The WHO says the fight against malaria in Africa is on the right track as it predicts that six African nations could be free of the diseases in four years’ time.
Africa is making great progress in fighting Malaria, a disease that is widespread in the continent, and according to the World Health Organization, six countries in the region could be free of the disease by 2020.
The WHO said on Monday in a report published to mark World Malaria Day. The six countries are Algeria, Botswana, Cape Verde, Comoros, South Africa, and Swaziland.
Malaria still remains a major threat in Africa with 9 out of ten deaths from Malaria in 2015 being from Sub-Saharan Africa, but there is hope. The WHO report shows that malaria mortality rates have fallen considerably in the past decade.
While the malaria mortality rates have declined by 60% globally, in the African region “malaria mortality rates fell by 66% among all age groups and by 71% among children under 5 years,” the report indicates.
According to WHO, the malaria infection rates are falling due to the widespread use of “insecticide-treated bed nets, regular bug spraying inside dwellings and rapid diagnostic testing, and artemisinin-based combination therapies.”
They also noted that even as the malaria menace is being wiped out, the challenge has been keeping up with the efficacy of the tools that secured the gains against malaria in the early years of the century because is now being threatened. This has been brought about by “mosquito resistance to insecticides used in nets and indoor residual spraying. So too is parasite resistance to a component of one of the most powerful antimalarial medicines.”
Contributing to the fight against malaria, last year, a malaria vaccine received a positive scientific opinion from the European Medicines Agency. Following this achievement, the WHO says it has already recommended pilot projects for the vaccine in several African countries, “which could pave the way for wider deployment in the years ahead.”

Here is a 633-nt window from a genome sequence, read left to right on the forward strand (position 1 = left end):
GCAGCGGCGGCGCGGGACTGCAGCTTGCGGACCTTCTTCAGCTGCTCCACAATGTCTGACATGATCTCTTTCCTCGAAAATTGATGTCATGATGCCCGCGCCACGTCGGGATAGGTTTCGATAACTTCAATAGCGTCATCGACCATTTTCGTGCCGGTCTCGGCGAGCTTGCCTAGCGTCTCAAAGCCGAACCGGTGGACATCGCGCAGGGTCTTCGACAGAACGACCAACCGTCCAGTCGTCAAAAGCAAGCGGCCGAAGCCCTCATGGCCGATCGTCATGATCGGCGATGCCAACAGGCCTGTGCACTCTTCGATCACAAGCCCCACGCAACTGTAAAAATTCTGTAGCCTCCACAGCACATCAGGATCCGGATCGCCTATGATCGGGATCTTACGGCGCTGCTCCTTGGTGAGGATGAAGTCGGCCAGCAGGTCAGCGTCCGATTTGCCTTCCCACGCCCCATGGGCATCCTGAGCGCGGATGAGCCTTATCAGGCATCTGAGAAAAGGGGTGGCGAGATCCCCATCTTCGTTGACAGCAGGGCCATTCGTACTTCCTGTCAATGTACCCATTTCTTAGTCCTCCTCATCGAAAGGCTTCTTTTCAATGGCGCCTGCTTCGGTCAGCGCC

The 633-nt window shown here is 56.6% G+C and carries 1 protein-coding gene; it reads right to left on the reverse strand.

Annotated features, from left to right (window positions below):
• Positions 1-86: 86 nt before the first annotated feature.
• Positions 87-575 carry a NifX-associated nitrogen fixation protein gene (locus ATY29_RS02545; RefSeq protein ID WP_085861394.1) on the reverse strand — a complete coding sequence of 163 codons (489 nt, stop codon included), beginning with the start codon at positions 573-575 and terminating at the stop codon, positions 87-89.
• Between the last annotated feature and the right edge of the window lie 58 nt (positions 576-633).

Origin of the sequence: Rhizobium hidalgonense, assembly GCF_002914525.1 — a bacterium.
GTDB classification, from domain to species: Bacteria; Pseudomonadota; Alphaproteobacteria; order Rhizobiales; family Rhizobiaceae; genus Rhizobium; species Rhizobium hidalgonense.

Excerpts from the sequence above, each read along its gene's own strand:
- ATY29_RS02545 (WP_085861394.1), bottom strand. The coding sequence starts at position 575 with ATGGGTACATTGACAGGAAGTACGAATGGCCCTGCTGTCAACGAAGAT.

The fight against malaria, in some parts of Africa, has in the past been held back by misdiagnoses of the disease, however, with diagnostic testing over the last decade, the WHO says, “has made it easier to distinguish swiftly between malarial and non-malarial fevers, enabling timely and appropriate treatment.”
In their fight against the disease, the WHO has set targets in its Global Technical Strategy for Malaria 2016–2030, which gives “a technical framework for all malaria-endemic countries” as they pursue their goal to control and eliminate the disease.
By 2030, the strategy hopes to have reduced malaria cases and mortality rates by at least 90% as well as prevent a resurgence of malaria in all countries that are malaria-free.
Initially, the strategy set a target of eliminating local transmission of malaria in at least 10 countries by 2020, but the "WHO estimates that 21 countries are in a position to achieve this goal, including six countries in the African Region, where the burden of the disease is heaviest," the Geneva-based organization said in a statement.
While the fight against malaria remains a goal for Africa, it has already been accomplished in Europe.
Through robust financing and political will, the WHO says that affected countries can speed progress towards malaria elimination and contribute to the broader development agenda as laid out in the “2030 Agenda for Sustainable Development”.
Image credit: Fabian Biasio
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